The MN State Fair is open through Labor day this year.  Stop by and have a bloomin’ onion and some fried cheese curds for me!

Video: Minnesota Public Radio / Photos: The Big Stuff Project;; Wikimedia Commons; DC Examiner

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  • BS September 3, 2009  

    point taken. Only one complaint. How are you gonna hate on wisconsin chedda and then extol the virtues of fried cheese curds? What do you think those babies are made from, brie?

  • tubbytele September 3, 2009  

    Fried cheese curds are the shit. But gater on a stick? That doesn’t sound very Minnesota authentic to me!

  • La Morgan September 3, 2009  

    Don’t forget the tub of slightly underbaked chocolate chip cookies & gallon of fresh milk stand! That was the bomb. Recommended to split with at least five people.

  • Maids September 3, 2009  

    @BS – My point on the Wisconsin cheddar: It just doesn’t do the job that Vermont cheddar does on crackers and such. Plus there is some kind of secret agreement among the Cabal of States of the Great Northern Midwest to never allow Vermont cheddar to cross their borders … that ticked me off and sparked an east coast snob attack in my heart.
    However, I would NEVER suggest that VT cheddar should be used as the base ingredient of fried cheese curds. Fried cheese curds should be all chew and goo and grease and mild cheesy flavor. The sharp complexity of a VT cheddar would be lost inside all that deliciousness.

  • Nee Nee September 3, 2009  

    Maids – you are spot on re: VT chedder vs. WI chedder. It’s important to add that curds are an early product of all chedder cheese-making. (Because they are so close to our 51st state, Vermonters use their curds in Poutine. They really should learn to fry it and serve it at the state fair.) All chedder is a curd at one stage of it’s life. Then it goes onto aging, processing, and blockmaking. Basically it’s the superior processing and aging techniques of the Vermonters that give us the great Hunter’s sharp flavor…and their refusal to dye their cheese with yellow # 5, or whatever it is.

    I think I found Cabot once in MN. They must have import tarriffs, because I swear it was at least $50/lb.

    I have the fiercest craving for some curds now!

  • Steff September 3, 2009  

    This is a very touching tribute to the Fair. And informative! I didn’t know there were t-shirts! But now I have to have one. STAT.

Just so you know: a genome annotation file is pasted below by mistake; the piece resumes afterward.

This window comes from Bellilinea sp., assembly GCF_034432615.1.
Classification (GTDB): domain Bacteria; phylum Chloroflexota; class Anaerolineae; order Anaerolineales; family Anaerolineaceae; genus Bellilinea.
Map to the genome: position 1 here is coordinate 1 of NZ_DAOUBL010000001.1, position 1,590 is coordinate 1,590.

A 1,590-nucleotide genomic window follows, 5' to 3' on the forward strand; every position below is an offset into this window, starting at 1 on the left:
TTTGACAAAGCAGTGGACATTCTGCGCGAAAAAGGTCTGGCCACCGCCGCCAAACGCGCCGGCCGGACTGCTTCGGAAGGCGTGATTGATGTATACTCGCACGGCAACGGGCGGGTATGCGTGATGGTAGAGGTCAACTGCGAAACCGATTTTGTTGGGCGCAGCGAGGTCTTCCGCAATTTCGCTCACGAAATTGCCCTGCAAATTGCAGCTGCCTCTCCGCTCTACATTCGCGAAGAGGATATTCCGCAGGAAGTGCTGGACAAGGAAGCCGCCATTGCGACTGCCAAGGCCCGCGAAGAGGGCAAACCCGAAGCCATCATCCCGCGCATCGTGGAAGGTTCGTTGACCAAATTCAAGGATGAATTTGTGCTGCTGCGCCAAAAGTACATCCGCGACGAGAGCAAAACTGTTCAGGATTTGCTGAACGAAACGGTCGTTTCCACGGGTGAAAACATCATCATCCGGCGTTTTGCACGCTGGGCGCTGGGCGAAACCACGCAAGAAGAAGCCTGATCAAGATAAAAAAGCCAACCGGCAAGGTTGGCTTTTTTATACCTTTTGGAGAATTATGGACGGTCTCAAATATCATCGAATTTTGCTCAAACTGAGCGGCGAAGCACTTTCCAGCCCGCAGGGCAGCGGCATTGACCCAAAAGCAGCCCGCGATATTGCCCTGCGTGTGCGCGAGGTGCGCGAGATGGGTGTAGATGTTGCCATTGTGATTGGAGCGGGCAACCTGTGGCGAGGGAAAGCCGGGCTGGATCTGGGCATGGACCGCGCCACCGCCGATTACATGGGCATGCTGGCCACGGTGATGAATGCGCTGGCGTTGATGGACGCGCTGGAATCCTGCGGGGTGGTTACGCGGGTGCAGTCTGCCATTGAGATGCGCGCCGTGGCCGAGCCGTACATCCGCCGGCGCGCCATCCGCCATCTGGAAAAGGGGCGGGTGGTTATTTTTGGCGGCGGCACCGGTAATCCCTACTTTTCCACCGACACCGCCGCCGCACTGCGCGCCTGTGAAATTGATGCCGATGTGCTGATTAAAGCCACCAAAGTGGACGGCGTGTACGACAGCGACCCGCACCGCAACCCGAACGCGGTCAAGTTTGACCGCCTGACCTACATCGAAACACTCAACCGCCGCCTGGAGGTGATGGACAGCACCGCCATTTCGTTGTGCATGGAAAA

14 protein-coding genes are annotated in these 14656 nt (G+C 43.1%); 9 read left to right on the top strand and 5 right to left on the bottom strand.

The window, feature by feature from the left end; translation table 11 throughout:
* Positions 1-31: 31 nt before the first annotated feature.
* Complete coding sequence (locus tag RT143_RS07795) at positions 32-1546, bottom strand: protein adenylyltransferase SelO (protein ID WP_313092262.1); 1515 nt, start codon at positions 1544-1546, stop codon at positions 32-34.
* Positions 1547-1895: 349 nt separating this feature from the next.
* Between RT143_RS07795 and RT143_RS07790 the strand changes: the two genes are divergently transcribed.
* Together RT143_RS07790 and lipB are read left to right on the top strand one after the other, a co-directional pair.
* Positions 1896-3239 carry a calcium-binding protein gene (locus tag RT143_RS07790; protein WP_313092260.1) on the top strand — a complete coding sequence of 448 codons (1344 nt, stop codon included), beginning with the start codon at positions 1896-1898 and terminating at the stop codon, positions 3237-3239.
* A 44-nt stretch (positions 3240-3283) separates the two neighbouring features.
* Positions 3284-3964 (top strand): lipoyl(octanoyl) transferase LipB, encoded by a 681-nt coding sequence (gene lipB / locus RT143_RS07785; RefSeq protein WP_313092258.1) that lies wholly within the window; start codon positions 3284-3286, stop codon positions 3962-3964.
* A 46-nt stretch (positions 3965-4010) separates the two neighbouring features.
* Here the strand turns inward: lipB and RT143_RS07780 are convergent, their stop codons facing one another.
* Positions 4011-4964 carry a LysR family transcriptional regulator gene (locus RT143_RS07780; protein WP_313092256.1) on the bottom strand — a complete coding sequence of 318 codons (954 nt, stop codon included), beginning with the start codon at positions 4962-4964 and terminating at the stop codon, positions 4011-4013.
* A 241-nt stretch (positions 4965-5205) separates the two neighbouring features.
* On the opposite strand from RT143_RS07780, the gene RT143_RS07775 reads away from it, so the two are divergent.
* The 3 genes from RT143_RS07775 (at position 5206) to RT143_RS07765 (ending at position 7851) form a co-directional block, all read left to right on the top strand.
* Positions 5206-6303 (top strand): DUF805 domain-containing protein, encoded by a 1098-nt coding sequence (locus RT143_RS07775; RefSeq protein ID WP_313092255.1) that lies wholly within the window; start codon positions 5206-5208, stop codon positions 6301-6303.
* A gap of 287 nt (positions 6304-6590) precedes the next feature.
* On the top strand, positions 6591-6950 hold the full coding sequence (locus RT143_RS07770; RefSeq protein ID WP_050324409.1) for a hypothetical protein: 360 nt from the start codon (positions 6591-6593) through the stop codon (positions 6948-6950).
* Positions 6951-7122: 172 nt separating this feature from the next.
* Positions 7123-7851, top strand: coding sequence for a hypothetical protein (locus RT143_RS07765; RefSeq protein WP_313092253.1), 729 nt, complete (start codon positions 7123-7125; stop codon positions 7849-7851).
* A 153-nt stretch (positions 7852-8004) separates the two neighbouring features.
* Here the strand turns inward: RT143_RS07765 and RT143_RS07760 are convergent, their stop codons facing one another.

• Yvo September 3, 2009  

    I love this, and after seeing “Deep Fried & On a Stick” (food-umentary) earlier this year, I am totally going here. But I am most amused that you quote the DC Examiner (and I checked, it’s their mistake, not yours) – and there’s a glaring typo! “…made THERE way…” (emphasis mine) – yes, the little word nerd in me was like WTF. Ok. That’s all.

  • Alex September 3, 2009  

    Pray tell, how does one bring home a butter bust?

  • Maids September 3, 2009  

    @Alex – hmmm… Good question I would guess that they wrap it in some kind of hard material to protect the butter princess’ features and then they place it in a cooler to drive it home? Maybe it is frozen rock solid from its time in the glass enclosed cooler at the fair? The creepy part would come when you get your bust home and place it on the dining room table for you and your family to carve away at for the months/years to come….

  • OMGYeahYouKnowMe September 3, 2009  

    Whatever MPR’s Curtis Gilbert found out about his cholesterol level, this fair food reminds me of why a public health care option is an absolute necessity – the American cultural archetypes encourage such unhealthful food choices.

  • OMGYeahYouKnowMe September 3, 2009  

    That being said, I’d rather gnaw on any of this fair food to having some other guy’s finger tip to chew on…

  • צימרים בדרום November 8, 2011  

    צימרים בצפון עם בריכה זולים צימרים ברמות נפתלי עם בריכה צימרים למשפחות בצפון בזול צימרים עם בריכה בצפון זולים